When we pack lunch, snacks, and drinks, then we can eat without needing to pull over, which easily saves us 30 minutes per meal. More like at least an hour now that we have a toddler! Especially during long drives, this makes a huge difference.
Finding a place to eat and getting food before we get hangry is a challenge in itself, as we learned during a particularly long restaurant-free stretch of I-45 on the way to visit Heath’s parents. (Also not having a fridge on road trips has easily been the thing I’ve missed most about our motorhome. We wouldn’t take our motorhome for a weekend trip to Heath’s parents’ house anyway, but man a motorhome would’ve made it easier!)
When we pack plenty of lunch and snack supplies, we end up stopping to eat lunch during baby’s wake windows at a playground. This way our daughter plays and stretches her legs and we can get out in the sunshine and move too. It takes some serious Google Maps predicting to figure out where the best playgrounds are in XYZ town where you think you might be in 45 minutes which is when you think the baby will be awake, but it’s worth it.
When we do stop, we tackle filling up the gas tank, stretching our legs, going to the bathroom, and grabbing any food we need all at once. Now, Heath parks at the pump and takes our daughter to the restroom and orders food while I nurse the baby in the car. Then he would burp the baby and I would take Ellie back to the bathroom (really just to give her something to do besides sit in the car) and pick up any food.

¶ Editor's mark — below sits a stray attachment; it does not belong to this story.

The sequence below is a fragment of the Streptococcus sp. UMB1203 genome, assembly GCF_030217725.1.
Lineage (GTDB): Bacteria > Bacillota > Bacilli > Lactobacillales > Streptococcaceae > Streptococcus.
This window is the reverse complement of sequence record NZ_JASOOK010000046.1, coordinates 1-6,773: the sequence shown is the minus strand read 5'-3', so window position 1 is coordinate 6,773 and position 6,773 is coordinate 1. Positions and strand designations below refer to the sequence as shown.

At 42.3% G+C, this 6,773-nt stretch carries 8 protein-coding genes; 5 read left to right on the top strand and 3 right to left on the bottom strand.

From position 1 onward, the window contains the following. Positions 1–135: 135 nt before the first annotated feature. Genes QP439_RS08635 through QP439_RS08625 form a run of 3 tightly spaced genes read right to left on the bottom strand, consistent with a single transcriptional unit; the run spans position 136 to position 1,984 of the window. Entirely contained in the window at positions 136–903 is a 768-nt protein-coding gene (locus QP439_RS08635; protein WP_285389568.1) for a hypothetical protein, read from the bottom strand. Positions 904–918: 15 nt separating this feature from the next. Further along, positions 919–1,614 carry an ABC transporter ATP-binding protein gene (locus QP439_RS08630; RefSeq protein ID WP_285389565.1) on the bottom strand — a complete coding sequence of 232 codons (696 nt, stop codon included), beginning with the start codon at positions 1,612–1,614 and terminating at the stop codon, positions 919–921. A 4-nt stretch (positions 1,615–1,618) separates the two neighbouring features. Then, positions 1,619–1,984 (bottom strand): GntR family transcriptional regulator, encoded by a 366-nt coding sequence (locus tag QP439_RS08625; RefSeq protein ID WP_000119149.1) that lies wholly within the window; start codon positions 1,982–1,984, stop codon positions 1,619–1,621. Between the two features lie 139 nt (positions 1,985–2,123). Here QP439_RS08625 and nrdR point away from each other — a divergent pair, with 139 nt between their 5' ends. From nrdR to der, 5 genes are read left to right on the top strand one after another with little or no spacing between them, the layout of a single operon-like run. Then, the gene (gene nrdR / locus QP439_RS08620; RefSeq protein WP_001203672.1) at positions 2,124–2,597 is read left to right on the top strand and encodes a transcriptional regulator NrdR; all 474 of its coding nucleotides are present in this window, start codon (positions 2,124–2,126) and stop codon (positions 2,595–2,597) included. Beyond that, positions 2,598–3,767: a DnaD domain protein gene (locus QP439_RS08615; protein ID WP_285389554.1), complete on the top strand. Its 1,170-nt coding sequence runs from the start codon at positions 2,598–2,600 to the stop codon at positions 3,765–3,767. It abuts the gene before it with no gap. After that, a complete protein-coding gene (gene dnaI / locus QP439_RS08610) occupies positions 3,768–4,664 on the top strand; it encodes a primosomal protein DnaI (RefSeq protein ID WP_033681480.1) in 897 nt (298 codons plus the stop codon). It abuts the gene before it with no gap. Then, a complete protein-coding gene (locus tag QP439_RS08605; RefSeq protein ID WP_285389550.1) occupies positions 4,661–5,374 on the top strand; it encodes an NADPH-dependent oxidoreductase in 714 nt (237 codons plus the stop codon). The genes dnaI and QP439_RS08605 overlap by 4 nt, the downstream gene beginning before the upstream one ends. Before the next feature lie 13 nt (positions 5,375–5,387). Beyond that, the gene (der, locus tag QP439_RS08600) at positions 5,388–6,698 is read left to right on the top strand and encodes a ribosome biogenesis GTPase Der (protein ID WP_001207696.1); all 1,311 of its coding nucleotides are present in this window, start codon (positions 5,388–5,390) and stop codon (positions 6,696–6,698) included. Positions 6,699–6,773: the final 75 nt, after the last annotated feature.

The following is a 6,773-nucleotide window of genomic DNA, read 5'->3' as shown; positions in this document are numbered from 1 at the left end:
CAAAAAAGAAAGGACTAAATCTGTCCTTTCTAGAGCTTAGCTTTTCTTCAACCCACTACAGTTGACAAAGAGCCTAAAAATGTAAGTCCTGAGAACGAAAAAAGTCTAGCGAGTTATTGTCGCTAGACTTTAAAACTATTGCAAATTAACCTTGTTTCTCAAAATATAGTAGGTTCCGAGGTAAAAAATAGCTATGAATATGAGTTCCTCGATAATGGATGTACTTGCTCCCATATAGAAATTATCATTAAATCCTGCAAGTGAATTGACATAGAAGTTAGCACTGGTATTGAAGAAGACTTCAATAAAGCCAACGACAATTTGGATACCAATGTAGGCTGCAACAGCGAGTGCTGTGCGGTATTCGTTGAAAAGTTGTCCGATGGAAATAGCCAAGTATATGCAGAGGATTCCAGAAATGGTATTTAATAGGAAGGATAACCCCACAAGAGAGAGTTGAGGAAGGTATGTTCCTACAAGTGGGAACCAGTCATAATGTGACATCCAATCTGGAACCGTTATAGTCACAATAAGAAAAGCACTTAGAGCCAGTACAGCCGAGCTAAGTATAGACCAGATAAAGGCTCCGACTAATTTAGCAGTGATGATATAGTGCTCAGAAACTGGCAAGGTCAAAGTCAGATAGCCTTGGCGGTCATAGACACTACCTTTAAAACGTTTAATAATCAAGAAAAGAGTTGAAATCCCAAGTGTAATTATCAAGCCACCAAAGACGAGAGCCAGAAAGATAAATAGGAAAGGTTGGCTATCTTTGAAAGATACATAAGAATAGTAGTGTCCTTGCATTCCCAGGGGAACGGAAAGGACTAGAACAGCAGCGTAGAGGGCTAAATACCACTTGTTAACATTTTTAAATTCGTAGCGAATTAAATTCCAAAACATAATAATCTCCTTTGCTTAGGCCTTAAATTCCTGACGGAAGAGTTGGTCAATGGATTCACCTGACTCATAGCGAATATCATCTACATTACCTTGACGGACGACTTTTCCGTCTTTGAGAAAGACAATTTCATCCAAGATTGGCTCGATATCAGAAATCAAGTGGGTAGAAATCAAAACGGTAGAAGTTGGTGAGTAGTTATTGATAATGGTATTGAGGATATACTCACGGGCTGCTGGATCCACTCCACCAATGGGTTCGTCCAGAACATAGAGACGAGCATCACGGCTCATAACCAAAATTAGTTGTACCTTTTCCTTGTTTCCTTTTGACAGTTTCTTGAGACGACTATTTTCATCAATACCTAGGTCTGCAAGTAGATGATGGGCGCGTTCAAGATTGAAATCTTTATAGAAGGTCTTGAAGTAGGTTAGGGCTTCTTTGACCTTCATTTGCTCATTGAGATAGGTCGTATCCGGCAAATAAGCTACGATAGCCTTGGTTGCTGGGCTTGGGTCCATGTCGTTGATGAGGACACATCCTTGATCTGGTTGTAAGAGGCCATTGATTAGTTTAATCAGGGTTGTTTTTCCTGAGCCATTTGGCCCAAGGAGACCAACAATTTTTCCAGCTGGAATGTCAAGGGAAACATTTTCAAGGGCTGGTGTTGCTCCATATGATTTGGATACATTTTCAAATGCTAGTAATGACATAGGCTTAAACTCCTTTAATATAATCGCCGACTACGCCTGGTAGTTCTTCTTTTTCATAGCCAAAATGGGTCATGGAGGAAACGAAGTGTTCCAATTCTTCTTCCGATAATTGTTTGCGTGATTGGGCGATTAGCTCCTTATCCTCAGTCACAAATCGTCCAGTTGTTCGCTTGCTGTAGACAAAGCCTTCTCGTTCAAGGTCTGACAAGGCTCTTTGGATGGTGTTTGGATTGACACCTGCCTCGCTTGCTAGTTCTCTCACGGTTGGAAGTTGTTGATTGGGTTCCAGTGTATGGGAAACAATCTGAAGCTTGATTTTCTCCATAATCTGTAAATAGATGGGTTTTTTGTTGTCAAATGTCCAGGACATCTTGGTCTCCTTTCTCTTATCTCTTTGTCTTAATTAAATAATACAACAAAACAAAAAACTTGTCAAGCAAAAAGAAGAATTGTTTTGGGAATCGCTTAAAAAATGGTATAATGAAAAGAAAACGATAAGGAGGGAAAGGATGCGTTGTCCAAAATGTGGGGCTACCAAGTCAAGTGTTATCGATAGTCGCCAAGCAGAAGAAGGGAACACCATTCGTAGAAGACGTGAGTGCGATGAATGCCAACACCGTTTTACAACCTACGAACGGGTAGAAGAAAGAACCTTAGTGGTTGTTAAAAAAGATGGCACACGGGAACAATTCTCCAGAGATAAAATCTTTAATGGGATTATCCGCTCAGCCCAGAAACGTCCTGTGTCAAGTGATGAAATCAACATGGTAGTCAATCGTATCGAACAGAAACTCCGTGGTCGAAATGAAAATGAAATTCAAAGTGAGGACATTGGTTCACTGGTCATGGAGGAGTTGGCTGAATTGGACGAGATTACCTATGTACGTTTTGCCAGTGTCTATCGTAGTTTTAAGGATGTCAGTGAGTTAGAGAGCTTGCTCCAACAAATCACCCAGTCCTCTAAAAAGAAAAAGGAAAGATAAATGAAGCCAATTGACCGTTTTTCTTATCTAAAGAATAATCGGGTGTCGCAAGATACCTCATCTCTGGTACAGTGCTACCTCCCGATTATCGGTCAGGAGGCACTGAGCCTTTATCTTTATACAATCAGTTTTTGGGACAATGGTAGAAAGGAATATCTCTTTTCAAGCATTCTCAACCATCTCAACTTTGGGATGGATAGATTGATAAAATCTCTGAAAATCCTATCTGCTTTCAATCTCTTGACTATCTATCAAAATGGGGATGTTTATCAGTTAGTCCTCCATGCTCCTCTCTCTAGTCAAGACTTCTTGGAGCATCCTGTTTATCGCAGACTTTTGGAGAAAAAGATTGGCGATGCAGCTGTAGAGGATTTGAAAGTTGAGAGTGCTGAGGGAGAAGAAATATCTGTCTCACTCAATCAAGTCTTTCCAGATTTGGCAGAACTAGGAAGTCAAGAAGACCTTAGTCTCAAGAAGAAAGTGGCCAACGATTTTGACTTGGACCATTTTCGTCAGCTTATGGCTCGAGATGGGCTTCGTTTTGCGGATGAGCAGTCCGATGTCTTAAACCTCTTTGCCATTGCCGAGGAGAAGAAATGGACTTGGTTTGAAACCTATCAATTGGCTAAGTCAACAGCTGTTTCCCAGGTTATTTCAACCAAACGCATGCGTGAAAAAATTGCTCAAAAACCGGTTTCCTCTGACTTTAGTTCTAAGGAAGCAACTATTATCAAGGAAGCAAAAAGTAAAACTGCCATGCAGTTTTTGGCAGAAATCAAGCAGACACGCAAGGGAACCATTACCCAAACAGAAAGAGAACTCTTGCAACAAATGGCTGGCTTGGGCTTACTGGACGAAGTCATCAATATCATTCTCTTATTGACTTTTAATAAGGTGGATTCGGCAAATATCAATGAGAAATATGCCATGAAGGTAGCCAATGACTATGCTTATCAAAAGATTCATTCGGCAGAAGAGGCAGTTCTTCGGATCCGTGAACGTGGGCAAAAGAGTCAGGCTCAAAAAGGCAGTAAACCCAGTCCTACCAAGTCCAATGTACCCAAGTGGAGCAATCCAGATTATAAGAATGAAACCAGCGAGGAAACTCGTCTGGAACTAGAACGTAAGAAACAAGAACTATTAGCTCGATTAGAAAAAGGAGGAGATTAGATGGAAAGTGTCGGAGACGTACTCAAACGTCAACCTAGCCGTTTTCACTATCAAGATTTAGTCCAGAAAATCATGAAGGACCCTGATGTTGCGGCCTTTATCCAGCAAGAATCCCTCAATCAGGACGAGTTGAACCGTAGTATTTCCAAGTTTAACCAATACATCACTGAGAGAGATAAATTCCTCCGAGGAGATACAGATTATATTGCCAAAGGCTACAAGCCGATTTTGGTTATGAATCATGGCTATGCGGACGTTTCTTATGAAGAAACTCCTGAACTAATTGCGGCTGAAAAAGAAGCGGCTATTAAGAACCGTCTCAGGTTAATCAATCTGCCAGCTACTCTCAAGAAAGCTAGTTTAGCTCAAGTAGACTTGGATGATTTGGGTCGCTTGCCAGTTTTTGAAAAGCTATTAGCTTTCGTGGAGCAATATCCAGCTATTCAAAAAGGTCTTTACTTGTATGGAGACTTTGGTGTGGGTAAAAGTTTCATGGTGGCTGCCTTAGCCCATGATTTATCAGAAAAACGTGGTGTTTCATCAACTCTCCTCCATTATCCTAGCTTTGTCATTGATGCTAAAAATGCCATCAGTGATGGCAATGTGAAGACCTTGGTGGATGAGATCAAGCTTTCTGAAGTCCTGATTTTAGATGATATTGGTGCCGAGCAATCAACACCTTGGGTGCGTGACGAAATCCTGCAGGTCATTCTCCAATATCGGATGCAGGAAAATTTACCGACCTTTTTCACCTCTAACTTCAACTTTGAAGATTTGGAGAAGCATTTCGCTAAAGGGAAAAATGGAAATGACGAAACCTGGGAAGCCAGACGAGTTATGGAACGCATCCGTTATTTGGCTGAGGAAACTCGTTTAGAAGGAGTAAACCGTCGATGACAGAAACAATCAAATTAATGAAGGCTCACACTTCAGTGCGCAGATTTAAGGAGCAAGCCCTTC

2. Travel early.
Babies are generally fussier in the afternoon. It’s one of those unexplainable things doctors know, but have no explanation as to why it happens. But come 5:00 in the afternoon, the babies were always more fussy than usual. This means you want to be at your destination before dinner time to make travel easier. When Ellie woke up at 5:00 AM to feed, we went ahead and packed everything up to hit the road.
We once made the mistake of leaving for Austin at 2:00 PM on a Sunday afternoon. Not only did we hit a spot of standstill traffic in Waco (curse you Chip and Joanna Gaines!), but Ellie was absolutely not having it. All she wanted to do was eat and cuddle with her mom. Great for a Sunday afternoon at home, but terrible when you’re on I-35.